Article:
August 23, 2016

Transportation Taxation Without Representation

Michael D. Farren

Research Fellow
Summary

At best Massachusetts' ride-hailing legislation represents a step sideways, not forward … it perpetuated the same sort of stale regulatory structure that has kept the taxi industry from innovating since the Great Depression. Even worse, Massachusetts stuck the rest of the nation with the bill for appeasing taxi interests. Taxation without representation, indeed.

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Earlier this month, Massachusetts became the 35th state to pass ride-hailing legislation to regulate so-called transportation network companies like Uber and Lyft. Much of the law is the same standard boilerplate used by other states, but Massachusetts' law has some new and frustrating twists.

Gov. Charlie Baker, who first proposed the legislation, said that it would ensure that Massachusetts remained a leader in innovative new technologies, but the governor and the Massachusetts legislature missed a major opportunity to be truly innovative. The Massachusetts law prohibits local jurisdictions from implementing their own licenses for ride-hailing firms or requiring them to pay fees – but it could have done the same for taxicabs and limos and applied the same regulations to all transportation service providers.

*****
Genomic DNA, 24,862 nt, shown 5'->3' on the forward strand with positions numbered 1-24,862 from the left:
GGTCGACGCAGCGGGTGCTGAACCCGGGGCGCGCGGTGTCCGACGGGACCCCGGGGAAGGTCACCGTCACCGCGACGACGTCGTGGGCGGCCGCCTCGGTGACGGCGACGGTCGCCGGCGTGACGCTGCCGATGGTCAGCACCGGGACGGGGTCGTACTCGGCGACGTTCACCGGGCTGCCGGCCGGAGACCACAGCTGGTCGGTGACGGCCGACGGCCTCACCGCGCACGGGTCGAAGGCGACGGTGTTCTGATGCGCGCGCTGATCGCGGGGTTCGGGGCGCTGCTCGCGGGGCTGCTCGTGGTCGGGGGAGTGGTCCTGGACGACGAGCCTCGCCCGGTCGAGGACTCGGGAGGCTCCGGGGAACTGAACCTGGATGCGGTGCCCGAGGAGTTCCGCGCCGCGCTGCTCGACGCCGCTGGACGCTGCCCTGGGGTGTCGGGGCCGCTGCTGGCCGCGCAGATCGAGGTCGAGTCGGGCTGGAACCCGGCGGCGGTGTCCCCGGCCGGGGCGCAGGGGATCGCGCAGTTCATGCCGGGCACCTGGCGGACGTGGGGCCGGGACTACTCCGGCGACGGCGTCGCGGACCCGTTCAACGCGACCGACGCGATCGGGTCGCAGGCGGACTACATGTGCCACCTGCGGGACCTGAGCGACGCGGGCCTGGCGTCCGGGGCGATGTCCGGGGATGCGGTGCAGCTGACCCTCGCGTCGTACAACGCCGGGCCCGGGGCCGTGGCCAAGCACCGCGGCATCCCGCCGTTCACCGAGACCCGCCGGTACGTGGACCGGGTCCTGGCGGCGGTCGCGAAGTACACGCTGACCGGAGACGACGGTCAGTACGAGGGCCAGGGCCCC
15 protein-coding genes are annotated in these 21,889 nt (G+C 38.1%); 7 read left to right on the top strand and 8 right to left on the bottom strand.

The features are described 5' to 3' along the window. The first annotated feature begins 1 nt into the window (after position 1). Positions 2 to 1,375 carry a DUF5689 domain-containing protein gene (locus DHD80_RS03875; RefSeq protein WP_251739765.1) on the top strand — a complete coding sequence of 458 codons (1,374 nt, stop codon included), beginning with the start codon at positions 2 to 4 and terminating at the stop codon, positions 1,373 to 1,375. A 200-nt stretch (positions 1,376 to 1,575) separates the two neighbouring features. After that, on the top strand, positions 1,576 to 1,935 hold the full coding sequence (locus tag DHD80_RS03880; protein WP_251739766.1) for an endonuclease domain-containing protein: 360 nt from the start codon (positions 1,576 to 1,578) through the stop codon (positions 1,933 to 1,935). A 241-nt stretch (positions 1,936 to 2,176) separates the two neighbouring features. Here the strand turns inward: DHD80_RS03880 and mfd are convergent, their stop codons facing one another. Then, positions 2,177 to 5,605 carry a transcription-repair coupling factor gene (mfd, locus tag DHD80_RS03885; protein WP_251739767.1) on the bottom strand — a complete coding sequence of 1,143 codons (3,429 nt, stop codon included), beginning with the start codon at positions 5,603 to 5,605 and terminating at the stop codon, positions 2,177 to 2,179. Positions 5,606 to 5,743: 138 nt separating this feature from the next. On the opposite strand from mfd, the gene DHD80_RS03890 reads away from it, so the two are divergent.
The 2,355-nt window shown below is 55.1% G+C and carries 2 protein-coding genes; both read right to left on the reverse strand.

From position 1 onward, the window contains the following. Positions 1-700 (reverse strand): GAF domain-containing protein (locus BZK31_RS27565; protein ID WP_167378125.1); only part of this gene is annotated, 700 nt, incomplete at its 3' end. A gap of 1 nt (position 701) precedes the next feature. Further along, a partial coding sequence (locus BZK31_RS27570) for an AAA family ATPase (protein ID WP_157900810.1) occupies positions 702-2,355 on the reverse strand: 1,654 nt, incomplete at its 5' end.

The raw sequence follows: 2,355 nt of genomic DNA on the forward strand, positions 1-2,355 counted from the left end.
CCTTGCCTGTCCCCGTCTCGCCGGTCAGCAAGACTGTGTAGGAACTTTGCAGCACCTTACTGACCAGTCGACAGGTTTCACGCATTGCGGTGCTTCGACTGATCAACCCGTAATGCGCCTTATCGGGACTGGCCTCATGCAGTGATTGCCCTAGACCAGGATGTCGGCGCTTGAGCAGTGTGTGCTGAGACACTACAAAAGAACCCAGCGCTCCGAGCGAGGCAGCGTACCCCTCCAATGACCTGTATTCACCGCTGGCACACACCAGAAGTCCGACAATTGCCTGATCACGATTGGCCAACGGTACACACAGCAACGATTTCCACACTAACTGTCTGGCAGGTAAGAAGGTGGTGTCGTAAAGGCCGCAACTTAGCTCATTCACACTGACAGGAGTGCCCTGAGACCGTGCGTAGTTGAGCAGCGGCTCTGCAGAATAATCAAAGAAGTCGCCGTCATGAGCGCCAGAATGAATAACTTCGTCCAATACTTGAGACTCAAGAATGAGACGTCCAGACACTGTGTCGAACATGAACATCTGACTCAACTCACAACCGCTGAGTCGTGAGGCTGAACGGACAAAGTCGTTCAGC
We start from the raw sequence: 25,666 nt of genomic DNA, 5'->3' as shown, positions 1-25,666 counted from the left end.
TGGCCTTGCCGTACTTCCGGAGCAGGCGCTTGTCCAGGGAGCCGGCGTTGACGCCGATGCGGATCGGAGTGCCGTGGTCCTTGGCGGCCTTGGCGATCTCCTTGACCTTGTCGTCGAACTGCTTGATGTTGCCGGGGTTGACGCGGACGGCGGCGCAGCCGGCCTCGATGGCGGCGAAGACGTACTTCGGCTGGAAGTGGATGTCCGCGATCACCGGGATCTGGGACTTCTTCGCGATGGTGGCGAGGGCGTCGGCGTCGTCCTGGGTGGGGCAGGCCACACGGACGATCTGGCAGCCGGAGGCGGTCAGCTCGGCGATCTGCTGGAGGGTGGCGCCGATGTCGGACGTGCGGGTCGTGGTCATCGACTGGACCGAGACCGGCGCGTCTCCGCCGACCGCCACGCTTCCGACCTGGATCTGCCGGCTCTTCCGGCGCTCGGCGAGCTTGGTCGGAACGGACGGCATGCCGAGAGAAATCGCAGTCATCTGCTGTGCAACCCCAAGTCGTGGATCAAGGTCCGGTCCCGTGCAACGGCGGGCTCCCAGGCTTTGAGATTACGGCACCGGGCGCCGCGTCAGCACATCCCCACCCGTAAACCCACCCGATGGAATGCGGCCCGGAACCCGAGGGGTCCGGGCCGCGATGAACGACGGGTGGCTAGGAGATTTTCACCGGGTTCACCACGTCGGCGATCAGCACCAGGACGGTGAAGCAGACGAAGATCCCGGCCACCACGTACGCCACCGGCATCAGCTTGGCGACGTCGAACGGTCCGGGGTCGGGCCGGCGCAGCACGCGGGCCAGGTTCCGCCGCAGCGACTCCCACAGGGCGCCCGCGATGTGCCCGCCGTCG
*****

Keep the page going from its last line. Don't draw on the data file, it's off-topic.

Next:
For example, Fort Worth, Texas and Melbourne, Florida recently enacted laws that more or less apply equally to all for-hire drivers. Instead of following their lead, Massachusetts' law simply offers another carve-out for a specific kind of service provider in the transportation industry, rather than creates a truly level playing field for all transportation services.

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